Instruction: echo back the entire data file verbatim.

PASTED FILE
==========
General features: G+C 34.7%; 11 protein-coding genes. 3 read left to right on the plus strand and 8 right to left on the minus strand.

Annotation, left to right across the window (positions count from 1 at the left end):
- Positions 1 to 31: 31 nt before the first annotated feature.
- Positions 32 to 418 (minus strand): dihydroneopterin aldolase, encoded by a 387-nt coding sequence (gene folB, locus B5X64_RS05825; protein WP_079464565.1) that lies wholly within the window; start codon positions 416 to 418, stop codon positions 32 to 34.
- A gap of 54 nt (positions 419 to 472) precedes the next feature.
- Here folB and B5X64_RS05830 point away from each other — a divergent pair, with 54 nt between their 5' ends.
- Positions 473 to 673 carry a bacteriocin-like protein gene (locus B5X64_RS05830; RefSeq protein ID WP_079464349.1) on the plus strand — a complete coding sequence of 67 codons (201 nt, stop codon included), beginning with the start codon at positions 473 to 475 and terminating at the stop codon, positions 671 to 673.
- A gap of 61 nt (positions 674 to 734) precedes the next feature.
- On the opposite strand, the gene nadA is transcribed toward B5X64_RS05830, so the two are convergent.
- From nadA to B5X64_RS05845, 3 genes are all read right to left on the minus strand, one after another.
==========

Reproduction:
General features: G+C 34.7%; 11 protein-coding genes. 3 read left to right on the plus strand and 8 right to left on the minus strand.

Annotation, left to right across the window (positions count from 1 at the left end):
- Positions 1 to 31: 31 nt before the first annotated feature.
- Positions 32 to 418 (minus strand): dihydroneopterin aldolase, encoded by a 387-nt coding sequence (gene folB, locus B5X64_RS05825; protein WP_079464565.1) that lies wholly within the window; start codon positions 416 to 418, stop codon positions 32 to 34.
- A gap of 54 nt (positions 419 to 472) precedes the next feature.
- Here folB and B5X64_RS05830 point away from each other — a divergent pair, with 54 nt between their 5' ends.
- Positions 473 to 673 carry a bacteriocin-like protein gene (locus B5X64_RS05830; RefSeq protein ID WP_079464349.1) on the plus strand — a complete coding sequence of 67 codons (201 nt, stop codon included), beginning with the start codon at positions 473 to 475 and terminating at the stop codon, positions 671 to 673.
- A gap of 61 nt (positions 674 to 734) precedes the next feature.
- On the opposite strand, the gene nadA is transcribed toward B5X64_RS05830, so the two are convergent.
- From nadA to B5X64_RS05845, 3 genes are all read right to left on the minus strand, one after another.